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How China continues to lose friends in Central and Eastern Europe

November 4, 2022 China Events & Announcements

A growing number of Central and Eastern European countries are moving away from China as Beijing continues to maintain close ties with Russia despite Moscow’s brutal invasion of Ukraine.

China is facing a strong backlash from countries in the region as it has refused to denounce the aggression. Beijing’s reluctance to condemn the invasion has hit a nerve among countries that have historically suffered from Moscow’s severe political suppression and geopolitical ambitions.

In the early 2010s, Central and Eastern European countries gravitated toward China, a fast-growing economic powerhouse with plenty of money to invest overseas. But the region’s love affair with China has turned into a bitter disappointment. Their deepening disillusionment with Beijing could prompt the European Union to take an even tougher stance toward China.

In 2012, China and 16 countries in Central and Eastern Europe established the “16 plus one” economic cooperation initiative. Most countries in the region, including Poland, Hungary and Romania, joined the group. Greece became a member in 2019, making it “17 plus one.”

China has been organizing annual summits among group members almost every year, with hopes of winning over these countries through infrastructure investment and technological cooperation. This framework has made some Western European countries like Germany and France uneasy about a possible division within the EU. Berlin and Paris have urged Central and Eastern European nations not to get too deeply involved.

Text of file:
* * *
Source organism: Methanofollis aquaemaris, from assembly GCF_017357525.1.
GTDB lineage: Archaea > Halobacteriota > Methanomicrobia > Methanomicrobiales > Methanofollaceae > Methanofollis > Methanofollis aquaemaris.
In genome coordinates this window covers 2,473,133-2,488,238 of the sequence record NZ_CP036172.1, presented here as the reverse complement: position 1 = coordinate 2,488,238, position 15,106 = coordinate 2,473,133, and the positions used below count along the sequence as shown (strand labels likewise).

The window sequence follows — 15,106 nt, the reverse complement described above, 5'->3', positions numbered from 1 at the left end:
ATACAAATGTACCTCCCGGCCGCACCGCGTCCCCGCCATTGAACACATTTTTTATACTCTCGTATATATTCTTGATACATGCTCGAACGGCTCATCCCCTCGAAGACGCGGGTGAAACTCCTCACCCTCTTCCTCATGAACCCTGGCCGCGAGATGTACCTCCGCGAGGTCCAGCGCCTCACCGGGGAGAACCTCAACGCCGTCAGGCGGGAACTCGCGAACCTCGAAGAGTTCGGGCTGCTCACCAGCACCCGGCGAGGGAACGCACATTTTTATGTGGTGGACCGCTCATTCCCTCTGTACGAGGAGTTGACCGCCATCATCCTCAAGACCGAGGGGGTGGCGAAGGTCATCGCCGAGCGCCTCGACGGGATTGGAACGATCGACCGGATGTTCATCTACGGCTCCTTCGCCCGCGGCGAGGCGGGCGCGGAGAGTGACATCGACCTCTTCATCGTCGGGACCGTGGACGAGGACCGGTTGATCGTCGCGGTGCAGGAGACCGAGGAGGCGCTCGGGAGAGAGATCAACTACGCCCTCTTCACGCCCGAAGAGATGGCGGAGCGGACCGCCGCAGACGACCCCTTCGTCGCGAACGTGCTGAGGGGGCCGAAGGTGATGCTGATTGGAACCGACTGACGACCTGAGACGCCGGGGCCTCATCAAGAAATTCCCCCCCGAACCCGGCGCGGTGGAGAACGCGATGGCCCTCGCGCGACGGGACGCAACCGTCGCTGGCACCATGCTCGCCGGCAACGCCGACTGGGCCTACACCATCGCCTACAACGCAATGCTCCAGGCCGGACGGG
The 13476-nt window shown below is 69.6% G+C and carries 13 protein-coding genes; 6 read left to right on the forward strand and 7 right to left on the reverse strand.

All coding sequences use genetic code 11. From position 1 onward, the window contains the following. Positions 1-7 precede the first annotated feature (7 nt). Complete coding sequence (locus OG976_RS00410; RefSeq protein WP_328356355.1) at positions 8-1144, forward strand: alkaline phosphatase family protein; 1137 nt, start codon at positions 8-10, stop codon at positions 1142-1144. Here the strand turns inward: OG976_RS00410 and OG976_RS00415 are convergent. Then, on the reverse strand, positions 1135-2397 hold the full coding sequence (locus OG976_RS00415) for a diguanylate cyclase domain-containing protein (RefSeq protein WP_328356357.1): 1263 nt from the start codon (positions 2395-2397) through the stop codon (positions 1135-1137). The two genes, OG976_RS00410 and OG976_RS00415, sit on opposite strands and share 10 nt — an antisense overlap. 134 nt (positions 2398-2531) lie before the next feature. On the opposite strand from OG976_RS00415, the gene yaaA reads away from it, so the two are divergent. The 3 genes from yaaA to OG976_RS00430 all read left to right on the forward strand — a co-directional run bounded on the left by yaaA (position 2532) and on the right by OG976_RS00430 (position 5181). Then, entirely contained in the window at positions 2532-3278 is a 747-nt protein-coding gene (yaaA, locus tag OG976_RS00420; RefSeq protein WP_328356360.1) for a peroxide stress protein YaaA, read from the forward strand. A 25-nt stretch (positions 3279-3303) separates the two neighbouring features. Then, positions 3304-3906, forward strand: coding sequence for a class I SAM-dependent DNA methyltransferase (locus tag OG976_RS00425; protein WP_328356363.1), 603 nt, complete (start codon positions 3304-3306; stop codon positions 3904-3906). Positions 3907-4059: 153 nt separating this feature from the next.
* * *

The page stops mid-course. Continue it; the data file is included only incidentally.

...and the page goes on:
But the region’s goodwill toward China is fast disappearing. The first sign of change came in May 2021, when Lithuania withdrew from the group to distance itself from China. In August 2022, Latvia and Estonia followed suit, reducing the number of European members to 14.

The Czech Republic may be next. In mid-May, the foreign affairs committee of the country’s Parliament adopted a resolution calling on the government to withdraw from the group.

The moves have been prompted by Russia’s invasion of Ukraine, which started on Feb. 24. Countries in Central and Eastern Europe have been wary of the threat posed by Moscow’s expansionist policy. They are still haunted by memories of subjugation at the hands of the Soviet Union during the Cold War era. Beijing’s continued friendly ties with Russian President Vladimir Putin have thus infuriated many in those nations.

“Many countries in Central and Eastern Europe have growing resentment and distrust against China because Beijing maintains close relations with Russia, even after its invasion of Ukraine,” said Jakub Jakobowski, senior fellow at Poland’s Center for Eastern Studies.

“Through a painful experience during the Soviet era, most of the countries in this region have a strong allergy to the Communist Party system and have bad feelings about China’s political system. The trend of the region distancing itself from China will not stop,” he said.

Alarmed, the Chinese administration of President Xi Jinping sent a special envoy to eight major countries in Central and Eastern Europe in April and May to explain its position on the Ukraine crisis.